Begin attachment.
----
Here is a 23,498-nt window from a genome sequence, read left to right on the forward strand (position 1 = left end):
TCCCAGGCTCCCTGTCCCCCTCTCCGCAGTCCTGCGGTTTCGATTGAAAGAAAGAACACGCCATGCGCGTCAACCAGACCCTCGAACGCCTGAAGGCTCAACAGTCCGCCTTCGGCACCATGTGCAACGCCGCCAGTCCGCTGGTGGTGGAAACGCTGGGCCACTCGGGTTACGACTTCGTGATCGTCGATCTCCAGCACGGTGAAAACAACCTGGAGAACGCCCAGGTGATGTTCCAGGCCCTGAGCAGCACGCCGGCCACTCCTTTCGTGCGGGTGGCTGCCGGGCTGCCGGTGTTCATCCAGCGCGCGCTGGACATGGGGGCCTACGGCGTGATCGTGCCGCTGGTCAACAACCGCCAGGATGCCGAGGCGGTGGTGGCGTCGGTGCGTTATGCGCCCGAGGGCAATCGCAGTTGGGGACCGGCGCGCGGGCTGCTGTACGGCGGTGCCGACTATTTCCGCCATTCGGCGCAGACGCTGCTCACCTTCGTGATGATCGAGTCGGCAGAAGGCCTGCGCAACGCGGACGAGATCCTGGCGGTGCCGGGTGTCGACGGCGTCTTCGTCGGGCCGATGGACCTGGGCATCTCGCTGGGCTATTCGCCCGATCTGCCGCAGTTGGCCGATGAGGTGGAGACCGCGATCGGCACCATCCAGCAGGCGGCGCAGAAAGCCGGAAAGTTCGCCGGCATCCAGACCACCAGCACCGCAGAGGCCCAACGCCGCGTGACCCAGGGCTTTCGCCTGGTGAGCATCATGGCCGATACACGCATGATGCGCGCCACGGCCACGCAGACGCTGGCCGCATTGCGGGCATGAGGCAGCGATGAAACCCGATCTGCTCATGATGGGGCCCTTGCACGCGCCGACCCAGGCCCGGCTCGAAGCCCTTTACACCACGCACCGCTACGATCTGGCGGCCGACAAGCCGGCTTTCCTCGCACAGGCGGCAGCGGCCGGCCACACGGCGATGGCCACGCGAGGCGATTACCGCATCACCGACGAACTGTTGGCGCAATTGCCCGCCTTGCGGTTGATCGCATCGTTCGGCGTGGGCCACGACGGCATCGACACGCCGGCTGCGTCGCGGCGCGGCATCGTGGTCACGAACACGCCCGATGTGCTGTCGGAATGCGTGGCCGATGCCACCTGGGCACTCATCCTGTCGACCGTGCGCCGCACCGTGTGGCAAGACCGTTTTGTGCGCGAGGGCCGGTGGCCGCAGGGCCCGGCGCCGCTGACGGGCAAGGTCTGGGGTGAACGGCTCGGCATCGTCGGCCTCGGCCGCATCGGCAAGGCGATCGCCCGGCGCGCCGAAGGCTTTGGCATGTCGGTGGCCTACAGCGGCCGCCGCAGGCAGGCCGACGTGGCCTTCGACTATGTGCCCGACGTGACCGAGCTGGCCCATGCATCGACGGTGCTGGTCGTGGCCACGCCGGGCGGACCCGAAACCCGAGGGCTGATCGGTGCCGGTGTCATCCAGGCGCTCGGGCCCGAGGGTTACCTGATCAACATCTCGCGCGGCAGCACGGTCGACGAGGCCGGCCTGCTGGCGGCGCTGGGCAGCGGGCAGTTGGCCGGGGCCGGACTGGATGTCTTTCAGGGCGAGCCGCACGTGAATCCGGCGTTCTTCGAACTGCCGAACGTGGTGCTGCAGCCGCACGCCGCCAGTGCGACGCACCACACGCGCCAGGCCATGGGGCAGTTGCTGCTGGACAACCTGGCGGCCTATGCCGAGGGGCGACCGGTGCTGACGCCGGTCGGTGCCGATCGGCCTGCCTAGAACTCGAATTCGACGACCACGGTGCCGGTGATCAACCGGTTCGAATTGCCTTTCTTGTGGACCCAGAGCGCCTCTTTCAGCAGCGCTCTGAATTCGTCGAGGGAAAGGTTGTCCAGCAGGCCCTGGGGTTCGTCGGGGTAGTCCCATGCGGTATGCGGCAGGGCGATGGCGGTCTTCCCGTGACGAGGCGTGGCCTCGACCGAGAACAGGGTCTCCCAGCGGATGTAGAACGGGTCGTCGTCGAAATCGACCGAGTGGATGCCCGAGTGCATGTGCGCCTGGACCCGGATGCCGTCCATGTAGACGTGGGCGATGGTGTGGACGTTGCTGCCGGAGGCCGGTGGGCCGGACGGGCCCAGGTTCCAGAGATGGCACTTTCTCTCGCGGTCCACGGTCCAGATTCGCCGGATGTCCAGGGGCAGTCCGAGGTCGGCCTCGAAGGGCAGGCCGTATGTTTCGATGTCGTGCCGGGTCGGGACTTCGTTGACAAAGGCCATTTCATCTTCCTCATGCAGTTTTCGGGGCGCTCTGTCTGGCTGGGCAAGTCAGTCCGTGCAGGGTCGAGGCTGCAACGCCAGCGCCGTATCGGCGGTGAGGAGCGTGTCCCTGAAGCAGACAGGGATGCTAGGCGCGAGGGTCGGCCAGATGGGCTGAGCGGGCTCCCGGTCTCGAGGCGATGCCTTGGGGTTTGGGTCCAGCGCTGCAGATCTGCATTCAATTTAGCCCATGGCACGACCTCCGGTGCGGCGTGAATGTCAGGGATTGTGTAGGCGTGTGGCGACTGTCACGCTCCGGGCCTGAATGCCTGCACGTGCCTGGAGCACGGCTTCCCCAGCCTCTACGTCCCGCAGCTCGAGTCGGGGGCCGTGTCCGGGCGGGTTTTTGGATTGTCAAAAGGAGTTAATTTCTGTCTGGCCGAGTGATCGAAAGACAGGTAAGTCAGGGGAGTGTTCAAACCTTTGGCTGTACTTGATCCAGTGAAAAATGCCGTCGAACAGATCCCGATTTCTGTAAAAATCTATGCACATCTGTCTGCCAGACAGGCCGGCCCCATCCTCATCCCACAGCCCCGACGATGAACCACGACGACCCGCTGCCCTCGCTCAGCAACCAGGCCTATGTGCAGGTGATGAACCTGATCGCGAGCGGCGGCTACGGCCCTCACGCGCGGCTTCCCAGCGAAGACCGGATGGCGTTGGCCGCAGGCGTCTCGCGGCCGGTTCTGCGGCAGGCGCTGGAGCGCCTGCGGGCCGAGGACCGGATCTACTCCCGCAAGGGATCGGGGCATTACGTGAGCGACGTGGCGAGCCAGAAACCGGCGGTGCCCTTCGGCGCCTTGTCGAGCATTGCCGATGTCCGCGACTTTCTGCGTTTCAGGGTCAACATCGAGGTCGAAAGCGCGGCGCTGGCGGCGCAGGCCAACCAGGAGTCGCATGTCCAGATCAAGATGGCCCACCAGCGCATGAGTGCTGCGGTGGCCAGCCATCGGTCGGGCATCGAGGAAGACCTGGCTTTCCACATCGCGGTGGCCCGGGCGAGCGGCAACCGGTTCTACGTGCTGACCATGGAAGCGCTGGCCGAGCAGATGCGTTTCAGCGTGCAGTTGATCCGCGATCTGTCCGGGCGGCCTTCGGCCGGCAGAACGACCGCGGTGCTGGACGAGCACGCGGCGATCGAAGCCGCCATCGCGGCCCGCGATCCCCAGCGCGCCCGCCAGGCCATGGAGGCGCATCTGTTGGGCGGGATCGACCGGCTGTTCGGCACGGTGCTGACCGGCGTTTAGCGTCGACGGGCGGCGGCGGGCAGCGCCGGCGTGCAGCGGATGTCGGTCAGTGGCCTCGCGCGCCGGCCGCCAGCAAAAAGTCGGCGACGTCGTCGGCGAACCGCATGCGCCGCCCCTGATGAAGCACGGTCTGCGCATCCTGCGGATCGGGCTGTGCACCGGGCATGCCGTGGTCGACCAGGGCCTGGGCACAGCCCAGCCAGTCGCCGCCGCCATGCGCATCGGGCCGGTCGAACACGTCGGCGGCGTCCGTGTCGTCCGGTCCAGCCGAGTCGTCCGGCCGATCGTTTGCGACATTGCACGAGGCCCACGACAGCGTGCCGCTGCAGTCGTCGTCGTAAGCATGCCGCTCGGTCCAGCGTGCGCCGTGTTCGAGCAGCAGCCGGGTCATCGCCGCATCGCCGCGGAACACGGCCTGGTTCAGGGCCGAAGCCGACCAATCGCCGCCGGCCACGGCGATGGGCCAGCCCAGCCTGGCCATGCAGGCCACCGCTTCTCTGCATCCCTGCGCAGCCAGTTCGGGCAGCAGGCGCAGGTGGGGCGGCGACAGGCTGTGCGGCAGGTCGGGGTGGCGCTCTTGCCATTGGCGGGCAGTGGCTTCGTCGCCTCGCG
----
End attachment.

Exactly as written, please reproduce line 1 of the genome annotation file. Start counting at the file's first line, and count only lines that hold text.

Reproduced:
Here is a 23,498-nt window from a genome sequence, read left to right on the forward strand (position 1 = left end):